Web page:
In State of Punjab v. Amar Singh Harika, AIR 1966 SC 1313 it was held that mere passing of an order of dismissal or termination would not be effective unless it is published and communicated to the officer concerned. If the appointing authority passes an order of dismissal, but does not communicate it to the officer concerned, theoretically it is possible that unlike in the case on a judicial order pronounced in Court, the authority may change its mind and decide to modify its order. The order of dismissal passed by the appropriate authority and kept with itself, cannot be said to take effect unless the officer concerned knows about the said order and it is otherwise communicated to all the parties concerned. If it is held that mere passing of order of dismissal has the effect of terminating the services of the officer concerned, various complications may arise.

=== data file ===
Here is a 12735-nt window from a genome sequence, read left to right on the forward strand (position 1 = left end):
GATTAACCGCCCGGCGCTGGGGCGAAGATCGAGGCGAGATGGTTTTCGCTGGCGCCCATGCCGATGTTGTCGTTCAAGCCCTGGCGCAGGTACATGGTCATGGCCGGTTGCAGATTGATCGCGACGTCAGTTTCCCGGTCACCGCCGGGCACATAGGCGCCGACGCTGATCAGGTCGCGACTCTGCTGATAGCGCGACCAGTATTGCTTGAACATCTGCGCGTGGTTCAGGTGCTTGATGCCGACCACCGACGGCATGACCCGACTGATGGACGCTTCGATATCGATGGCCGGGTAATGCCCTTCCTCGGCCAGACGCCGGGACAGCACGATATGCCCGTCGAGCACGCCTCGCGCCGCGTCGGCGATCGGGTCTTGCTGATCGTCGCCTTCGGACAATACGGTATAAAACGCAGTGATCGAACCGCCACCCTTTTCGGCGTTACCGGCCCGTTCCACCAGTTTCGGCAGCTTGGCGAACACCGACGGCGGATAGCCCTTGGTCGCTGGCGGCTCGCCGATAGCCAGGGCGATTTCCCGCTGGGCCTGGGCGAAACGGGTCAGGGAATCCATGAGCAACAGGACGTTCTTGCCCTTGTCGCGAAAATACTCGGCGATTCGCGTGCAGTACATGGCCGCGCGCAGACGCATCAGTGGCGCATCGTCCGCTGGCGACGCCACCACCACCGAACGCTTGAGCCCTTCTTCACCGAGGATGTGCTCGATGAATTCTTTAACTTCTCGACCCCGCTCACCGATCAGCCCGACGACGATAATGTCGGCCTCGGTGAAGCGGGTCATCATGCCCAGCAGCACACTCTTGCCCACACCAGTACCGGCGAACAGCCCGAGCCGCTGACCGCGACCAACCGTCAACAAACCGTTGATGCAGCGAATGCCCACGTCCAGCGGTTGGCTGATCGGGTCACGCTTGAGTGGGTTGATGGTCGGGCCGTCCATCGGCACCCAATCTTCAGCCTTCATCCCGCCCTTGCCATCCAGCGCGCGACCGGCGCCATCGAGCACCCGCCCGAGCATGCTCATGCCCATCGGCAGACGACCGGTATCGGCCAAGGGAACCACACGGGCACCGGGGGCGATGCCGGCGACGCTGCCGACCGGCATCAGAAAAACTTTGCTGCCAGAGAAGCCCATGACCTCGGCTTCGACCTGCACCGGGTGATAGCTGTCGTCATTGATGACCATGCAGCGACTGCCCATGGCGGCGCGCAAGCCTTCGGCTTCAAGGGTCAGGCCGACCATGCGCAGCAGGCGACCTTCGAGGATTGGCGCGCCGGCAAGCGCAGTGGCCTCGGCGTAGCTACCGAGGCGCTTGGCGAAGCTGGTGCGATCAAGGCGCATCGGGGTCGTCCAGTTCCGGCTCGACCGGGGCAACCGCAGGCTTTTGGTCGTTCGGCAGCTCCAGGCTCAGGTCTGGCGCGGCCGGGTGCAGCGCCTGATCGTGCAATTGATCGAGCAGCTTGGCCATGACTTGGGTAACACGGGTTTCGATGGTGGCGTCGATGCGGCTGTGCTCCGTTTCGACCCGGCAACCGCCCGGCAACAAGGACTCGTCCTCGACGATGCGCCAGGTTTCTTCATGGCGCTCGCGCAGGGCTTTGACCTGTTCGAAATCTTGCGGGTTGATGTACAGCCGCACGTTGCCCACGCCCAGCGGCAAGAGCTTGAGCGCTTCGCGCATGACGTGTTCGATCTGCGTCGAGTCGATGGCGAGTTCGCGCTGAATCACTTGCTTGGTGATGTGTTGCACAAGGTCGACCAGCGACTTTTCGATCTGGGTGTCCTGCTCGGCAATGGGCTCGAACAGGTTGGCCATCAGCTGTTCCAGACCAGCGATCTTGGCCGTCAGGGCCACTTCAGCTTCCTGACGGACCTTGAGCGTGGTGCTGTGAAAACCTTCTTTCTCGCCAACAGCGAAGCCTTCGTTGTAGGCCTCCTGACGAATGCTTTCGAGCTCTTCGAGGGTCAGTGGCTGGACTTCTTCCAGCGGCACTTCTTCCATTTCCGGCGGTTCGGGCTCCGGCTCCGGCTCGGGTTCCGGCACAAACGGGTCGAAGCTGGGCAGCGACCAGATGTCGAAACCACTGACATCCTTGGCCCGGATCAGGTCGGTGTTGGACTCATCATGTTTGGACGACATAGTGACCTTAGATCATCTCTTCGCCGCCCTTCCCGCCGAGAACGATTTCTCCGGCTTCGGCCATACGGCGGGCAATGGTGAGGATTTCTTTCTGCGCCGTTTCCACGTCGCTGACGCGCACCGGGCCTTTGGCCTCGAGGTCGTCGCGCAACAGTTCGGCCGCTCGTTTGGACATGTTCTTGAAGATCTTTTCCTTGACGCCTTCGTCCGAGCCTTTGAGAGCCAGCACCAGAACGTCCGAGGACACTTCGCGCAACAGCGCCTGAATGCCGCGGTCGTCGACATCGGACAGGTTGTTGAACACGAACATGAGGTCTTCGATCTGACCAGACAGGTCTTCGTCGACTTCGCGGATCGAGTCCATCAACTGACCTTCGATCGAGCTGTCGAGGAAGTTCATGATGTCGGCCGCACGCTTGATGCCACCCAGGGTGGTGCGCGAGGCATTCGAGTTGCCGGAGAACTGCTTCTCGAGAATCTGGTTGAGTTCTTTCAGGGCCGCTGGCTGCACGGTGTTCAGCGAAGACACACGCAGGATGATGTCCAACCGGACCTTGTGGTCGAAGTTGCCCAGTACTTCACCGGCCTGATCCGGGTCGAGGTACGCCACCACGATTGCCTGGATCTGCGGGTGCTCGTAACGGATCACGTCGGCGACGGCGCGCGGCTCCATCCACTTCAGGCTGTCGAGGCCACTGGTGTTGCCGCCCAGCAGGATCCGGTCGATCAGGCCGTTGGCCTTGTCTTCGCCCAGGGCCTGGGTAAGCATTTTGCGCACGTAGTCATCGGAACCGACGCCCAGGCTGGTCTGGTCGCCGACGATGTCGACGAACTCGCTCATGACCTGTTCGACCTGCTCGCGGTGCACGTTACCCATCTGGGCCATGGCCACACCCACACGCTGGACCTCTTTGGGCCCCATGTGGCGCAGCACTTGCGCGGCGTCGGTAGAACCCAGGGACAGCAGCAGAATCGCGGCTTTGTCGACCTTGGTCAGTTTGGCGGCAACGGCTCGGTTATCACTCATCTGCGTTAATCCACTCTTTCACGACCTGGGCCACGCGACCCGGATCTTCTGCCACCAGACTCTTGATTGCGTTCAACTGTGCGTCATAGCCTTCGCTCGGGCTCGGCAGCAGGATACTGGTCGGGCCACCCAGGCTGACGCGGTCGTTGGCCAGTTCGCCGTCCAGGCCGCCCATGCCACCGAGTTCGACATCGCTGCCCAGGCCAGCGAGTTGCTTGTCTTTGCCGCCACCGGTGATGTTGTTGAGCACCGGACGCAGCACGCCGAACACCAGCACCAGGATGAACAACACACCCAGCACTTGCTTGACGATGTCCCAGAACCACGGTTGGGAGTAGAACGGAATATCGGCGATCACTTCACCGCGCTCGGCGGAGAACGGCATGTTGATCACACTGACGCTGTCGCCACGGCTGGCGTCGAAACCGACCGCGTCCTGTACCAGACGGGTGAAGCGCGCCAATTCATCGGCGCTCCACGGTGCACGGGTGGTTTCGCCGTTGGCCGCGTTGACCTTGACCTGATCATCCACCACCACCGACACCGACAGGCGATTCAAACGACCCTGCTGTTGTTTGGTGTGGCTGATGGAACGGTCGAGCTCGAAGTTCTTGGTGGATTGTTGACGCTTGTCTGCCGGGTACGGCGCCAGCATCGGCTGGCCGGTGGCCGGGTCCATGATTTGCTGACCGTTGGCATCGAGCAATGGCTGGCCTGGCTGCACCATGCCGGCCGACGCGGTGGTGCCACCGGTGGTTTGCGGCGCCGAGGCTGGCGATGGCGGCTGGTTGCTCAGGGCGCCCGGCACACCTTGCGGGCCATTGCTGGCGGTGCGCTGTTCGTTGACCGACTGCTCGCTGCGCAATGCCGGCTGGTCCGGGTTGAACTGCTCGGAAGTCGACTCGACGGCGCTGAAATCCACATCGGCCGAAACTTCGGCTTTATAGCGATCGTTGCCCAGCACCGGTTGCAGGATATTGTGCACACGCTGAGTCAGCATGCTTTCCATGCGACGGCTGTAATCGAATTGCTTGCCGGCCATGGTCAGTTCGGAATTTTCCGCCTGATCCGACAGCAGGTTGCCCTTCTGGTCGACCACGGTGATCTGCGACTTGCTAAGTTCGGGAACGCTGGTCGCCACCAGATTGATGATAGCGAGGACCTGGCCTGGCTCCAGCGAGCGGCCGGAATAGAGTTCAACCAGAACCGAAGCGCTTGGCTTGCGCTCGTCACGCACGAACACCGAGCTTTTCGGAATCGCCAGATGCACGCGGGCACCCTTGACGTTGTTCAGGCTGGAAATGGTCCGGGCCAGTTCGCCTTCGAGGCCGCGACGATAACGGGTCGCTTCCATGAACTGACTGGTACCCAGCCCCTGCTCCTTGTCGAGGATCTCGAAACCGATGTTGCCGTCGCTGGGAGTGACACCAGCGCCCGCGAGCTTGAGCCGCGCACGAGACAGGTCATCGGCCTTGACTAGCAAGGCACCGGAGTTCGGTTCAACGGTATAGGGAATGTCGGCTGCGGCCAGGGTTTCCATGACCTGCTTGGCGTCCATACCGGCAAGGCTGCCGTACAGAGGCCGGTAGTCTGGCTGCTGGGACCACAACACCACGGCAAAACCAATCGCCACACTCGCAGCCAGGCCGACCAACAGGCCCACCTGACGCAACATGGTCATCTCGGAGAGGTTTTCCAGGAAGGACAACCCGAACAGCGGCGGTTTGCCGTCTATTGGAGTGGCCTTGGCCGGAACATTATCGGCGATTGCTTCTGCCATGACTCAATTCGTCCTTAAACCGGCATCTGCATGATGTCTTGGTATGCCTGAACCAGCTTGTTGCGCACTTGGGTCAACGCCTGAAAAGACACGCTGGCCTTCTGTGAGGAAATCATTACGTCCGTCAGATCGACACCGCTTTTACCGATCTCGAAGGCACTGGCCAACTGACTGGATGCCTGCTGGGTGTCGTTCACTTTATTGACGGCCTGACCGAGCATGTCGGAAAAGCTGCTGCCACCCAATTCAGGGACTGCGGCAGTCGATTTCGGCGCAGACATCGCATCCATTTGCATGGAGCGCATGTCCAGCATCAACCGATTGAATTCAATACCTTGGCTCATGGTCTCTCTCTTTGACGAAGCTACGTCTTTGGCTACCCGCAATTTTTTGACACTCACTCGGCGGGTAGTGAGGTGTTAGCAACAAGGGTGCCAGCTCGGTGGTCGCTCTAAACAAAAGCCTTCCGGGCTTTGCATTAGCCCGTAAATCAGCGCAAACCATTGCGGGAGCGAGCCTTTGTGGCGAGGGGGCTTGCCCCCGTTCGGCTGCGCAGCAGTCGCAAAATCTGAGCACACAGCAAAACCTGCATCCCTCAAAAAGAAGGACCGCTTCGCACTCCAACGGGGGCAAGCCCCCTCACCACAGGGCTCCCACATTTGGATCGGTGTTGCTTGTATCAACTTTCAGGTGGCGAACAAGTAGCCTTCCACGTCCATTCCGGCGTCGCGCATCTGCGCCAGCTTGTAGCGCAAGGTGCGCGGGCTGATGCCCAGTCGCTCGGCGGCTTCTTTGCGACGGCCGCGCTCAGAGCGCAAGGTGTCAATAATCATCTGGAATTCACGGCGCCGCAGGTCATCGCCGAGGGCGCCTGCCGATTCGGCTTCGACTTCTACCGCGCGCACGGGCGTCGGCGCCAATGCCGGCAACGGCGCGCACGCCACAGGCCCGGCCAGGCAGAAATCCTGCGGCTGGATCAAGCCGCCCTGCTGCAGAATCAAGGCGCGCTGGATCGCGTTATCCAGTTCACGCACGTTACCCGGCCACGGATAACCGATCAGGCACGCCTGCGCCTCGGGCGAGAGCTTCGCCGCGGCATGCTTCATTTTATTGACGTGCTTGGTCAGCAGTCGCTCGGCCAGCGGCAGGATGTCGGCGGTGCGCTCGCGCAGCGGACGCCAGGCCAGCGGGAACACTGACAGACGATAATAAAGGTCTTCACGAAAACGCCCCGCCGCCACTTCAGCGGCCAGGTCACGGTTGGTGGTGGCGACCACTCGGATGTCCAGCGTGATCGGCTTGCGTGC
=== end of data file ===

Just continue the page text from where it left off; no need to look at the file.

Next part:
In Union of India v. Dinanath Shantaram Karekar, (1998) 7 SCC 569 it was held as under:
“Where the services are terminated, the status of the delinquent as a Government Servant comes to an end and nothing further remains to be done in the matter. But if the order is passed and merely kept in the file, it would not be treated to be an order terminating services nor shall the said order be deemed to have been communicated.” Dulu Devi v. State of Assam, (2016) 1 SCC 622.